His understanding of the teachings of Jesus caused him to take a strong stand for the children who could not speak for themselves.
This is a part of the report to the United Kingdom Parliament; Coal Mines in the 1840s
Coalmines in this period were cramped, poorly ventilated and highly dangerous.
There was little attention paid to health and safety and children were injured or killed by explosions, roof falls or being run over by carts.
Children performed a number of important tasks underground – door keepers, who operated the ventilation doors to let coal carts through, drammers, who pulled coal carts to and from the coal face, colliers’ helpers who assisted the actual coal cutting, usually alongside their fathers or older brothers, and drivers who led the horses which pulled wagons along the main roadways.
Even the simple matter of getting to their place of work was sometimes highly dangerous. Many mines were ‘drifts’ driven into the mountainside and children could walk in, others were shafts, which were served by winches or steam engines. The mines in the Llanelli area were up to 500’ deep and had to be descended into by baskets or ladders.
Philip Philips, aged 10, from Brace Colliery in Llanelli, was accustomed to the dangers of ladders: ‘I help my brother to cart. I can go down the ladders by myself. I am not afraid to go down the pit.’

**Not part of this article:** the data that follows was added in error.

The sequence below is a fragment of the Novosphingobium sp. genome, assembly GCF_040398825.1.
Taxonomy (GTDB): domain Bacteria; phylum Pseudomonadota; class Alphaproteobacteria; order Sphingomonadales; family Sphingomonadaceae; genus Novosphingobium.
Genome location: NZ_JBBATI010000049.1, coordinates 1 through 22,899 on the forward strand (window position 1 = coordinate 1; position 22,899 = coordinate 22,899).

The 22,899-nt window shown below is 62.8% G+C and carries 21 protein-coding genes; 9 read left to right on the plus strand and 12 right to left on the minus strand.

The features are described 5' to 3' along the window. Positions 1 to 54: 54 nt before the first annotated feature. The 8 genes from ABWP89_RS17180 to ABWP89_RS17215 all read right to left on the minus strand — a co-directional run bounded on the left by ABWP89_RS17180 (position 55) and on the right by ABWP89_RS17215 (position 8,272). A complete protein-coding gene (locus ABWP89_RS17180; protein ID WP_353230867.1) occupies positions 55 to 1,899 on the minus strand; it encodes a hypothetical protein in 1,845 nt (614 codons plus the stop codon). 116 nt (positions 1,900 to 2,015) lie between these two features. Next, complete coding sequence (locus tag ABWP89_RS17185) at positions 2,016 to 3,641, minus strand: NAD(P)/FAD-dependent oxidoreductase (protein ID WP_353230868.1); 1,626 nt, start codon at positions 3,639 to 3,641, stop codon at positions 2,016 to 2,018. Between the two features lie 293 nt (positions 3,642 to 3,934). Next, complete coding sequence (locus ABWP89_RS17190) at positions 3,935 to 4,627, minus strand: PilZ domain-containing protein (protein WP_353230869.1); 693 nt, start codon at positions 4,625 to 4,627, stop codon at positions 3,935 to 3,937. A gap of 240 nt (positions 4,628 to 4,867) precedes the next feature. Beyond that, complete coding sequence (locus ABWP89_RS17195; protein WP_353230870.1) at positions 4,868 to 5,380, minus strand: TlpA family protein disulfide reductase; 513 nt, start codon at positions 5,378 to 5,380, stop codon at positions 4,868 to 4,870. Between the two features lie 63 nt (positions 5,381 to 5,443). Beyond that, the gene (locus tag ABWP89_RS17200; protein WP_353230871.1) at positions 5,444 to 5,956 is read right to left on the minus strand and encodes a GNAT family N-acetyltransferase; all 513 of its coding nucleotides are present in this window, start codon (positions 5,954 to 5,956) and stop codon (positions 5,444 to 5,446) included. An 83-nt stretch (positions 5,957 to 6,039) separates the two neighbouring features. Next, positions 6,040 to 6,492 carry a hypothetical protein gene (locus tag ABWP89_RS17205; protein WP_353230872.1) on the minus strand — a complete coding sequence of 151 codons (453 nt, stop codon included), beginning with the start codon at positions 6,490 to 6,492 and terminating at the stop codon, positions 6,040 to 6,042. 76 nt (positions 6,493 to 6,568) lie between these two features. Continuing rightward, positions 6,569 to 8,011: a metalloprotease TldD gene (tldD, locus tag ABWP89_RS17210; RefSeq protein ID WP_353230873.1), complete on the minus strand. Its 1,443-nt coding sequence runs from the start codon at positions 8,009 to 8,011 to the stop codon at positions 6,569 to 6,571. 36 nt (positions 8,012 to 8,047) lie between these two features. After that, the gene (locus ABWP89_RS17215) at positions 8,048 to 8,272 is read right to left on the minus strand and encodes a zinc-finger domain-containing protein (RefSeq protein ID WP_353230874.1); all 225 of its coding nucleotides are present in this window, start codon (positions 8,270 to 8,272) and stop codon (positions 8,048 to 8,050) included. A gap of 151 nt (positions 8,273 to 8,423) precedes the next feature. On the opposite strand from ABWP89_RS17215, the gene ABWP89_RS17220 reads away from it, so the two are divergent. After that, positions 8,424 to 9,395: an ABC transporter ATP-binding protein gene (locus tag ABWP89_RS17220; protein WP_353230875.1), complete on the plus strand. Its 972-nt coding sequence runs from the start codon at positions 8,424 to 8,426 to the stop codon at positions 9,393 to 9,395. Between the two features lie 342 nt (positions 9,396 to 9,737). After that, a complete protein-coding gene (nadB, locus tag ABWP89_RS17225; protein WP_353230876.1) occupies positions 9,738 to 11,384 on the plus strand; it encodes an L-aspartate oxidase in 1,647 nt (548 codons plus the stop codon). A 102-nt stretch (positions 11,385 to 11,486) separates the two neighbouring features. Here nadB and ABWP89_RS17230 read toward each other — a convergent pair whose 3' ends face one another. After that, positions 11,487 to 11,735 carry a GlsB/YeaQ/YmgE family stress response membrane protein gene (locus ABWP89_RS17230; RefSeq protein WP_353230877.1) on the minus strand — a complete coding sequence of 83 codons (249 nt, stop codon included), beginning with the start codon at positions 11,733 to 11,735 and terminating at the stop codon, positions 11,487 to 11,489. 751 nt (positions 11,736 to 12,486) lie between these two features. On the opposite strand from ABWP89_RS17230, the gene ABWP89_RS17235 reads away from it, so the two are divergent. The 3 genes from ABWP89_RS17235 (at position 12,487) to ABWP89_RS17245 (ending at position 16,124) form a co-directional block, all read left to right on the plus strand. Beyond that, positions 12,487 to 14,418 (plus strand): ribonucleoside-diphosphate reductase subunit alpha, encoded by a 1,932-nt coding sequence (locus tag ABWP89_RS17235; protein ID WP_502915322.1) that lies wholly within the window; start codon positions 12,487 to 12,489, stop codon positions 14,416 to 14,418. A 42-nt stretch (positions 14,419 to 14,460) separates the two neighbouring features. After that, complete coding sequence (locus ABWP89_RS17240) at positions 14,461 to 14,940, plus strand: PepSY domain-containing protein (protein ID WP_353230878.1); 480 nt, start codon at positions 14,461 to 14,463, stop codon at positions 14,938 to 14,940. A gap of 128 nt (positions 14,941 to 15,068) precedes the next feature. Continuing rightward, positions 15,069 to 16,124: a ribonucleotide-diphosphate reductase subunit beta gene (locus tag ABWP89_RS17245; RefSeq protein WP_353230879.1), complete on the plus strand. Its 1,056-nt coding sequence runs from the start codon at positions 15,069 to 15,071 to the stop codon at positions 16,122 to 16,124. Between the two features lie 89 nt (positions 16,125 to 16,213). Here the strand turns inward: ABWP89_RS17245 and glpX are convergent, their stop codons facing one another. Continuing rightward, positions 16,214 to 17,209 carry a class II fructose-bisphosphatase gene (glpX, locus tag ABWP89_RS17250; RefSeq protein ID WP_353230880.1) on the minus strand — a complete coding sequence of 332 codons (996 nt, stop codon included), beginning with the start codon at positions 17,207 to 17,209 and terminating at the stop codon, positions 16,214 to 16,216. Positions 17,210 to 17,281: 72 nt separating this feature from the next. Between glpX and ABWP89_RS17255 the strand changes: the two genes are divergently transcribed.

The inspector who interviewed Philip climbed down these ladders with difficulty. Unlike Philip, he was afraid of the noise and the heavy pumping rods that were very close to the ladders.
Mary Davis was a ‘pretty little girl’ of six years old. The Government Inspector found her fast asleep against a large stone underground in the Plymouth Mines, Merthyr. After being wakened she said: ‘I went to sleep because my lamp had gone out for want of oil. I was frightened for someone had stolen my bread and cheese. I think it was the rats.’
Susan Reece, also six years of age and a door keeper in the same colliery said: ‘I have been below six or eight months and I don’t like it much. I come here at six in the morning and leave at six at night. When my lamp goes out, or I am hungry, I run home. I haven’t been hurt yet.’
In Harm’s Way
A coal mine was a dangerous place for adults, so it is no surprise that many children were badly injured underground.
“Nearly a year ago there was an accident and most of us were burned. I was carried home by a man. It hurt very much because the skin was burnt off my face. I couldn’t work for six months.”
Phillip Phillips, aged 9, Plymouth Mines, Merthyr.
“I got my head crushed a short time since by a piece of roof falling…”
William Skidmore, aged 8, Buttery Hatch Colliery, Mynydd Islwyn
“…got my legs crushed some time since, which threw me off work some weeks.”
John Reece, aged 14, Hengoed Colliery
Child Colliers and Horse Drivers
Some children spent up to twelve hours on their own. All alone in the dark